Book review: Human Acts by Han Kang19 January 2018 - inspiration
“Is it true that human beings are fundamentally cruel? Is the experience of cruelty the only thing we share as a species? Is the dignity that we cling to nothing but self-delusion, masking from ourselves the single truth: that each one of us is capable of being reduced to an insect, a ravening beast, a lump of meat? To be degraded, slaughtered—is this the essential fate of humankind, one which history has confirmed as inevitable?”
Based on real-life historical events, Human Acts is a raw and sombre examination of humanity. Han Kang explores a collection of individual experiences all connected to one event—the brutal suppression of the Gwangju uprising. She leaves readers asking: What does it mean to be human? Are we fundamentally cruel?
In 1980, in the city of Gwangju, South Korea, nearly a quarter of a million people participated in pro-democracy protests against the authoritarian military rule. The protests began on 18 May 1980 and would last ten days and result in the brutal massacre of hundreds of civilians by government forces. The Gwangju Uprising, as the events were later called, became known as the cornerstone of South Korean democracy and is the basis of Han Kang’s Human Acts.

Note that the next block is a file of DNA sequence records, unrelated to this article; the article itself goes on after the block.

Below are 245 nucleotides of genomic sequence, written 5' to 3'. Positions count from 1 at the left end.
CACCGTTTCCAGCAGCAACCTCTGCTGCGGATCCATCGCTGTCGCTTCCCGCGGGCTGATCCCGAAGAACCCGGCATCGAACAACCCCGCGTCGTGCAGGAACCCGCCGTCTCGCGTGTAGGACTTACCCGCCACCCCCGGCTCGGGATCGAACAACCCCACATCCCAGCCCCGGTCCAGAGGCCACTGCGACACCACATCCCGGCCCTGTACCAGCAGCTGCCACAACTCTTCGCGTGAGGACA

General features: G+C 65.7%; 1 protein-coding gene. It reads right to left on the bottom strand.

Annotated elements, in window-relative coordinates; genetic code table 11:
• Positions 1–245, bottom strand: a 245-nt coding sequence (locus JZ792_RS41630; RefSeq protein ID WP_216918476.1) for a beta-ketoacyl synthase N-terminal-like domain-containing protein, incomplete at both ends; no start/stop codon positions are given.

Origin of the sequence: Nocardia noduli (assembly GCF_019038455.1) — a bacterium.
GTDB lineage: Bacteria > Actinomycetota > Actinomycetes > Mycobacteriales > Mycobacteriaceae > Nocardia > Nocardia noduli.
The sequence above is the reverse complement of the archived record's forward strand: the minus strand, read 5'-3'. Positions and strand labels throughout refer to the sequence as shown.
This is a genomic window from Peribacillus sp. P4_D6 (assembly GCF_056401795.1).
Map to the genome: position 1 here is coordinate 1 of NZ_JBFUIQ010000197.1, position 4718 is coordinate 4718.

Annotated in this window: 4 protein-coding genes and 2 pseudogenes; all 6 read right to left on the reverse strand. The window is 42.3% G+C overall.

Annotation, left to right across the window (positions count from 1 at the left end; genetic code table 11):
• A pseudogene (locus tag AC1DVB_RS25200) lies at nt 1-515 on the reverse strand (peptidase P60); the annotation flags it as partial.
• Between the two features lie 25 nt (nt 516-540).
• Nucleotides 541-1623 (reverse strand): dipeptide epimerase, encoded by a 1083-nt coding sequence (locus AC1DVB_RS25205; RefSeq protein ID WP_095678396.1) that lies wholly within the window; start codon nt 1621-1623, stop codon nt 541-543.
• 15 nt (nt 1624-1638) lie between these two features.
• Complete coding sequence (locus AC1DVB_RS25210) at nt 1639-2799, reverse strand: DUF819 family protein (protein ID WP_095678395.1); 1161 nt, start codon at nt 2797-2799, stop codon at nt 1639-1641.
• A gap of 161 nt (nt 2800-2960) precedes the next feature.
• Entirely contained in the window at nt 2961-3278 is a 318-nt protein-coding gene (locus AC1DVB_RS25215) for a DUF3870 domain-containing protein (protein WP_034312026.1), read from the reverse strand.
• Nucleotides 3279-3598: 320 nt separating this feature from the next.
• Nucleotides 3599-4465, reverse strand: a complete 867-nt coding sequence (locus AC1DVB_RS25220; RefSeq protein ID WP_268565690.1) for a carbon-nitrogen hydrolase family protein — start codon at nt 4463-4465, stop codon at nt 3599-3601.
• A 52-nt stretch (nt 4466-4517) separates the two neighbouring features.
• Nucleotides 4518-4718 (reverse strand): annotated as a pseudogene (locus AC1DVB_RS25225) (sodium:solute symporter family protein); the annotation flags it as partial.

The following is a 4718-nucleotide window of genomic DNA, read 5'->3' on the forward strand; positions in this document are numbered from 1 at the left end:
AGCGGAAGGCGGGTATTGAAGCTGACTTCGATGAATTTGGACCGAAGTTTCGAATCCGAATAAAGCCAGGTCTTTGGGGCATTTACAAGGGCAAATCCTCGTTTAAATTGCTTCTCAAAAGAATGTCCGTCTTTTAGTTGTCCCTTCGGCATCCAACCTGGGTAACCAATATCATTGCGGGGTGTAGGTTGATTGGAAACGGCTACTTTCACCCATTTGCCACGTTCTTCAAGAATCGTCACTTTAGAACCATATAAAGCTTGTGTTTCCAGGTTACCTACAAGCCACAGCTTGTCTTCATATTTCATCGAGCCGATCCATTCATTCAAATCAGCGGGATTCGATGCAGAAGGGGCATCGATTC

Spanning three decades (1980-2013), the novel consists of interconnected stories of seven fictional and non-fictional survivors and victims. The author tells of how these individuals are each connected to the events of 1980—an editor manoeuvring a book on the subject past the government censor, an ex-prisoner forced to relive his memories for the sake of an academic’s thesis, a former factory girl recounting her brutalisation at the hands of her torturers, a mother’s struggle for justice for her son who was killed in the protests, and even the author’s own journey as she reflects on the terrible price of atrocity.
As the characters struggle with their understanding of humanity in the aftermath of the events, Human Acts reveals itself to be a powerful elegy for what was lost. “After you died I couldn’t hold a funeral,” goes a line in one chapter. “And so my life became a funeral”.
Han Kang doesn’t shy away from the weight of the subject matter. She explores the social and political catalysts behind the massacre, tackles the tragedy and fallout, and still manages to make the novel about the humanity of the victims and survivors. The novel’s ultimate questions are: What is human? Is violence as human as compassion? Han Kang leaves these questions unanswered, but by giving a voice to the silenced, she paves a way for recognition and understanding.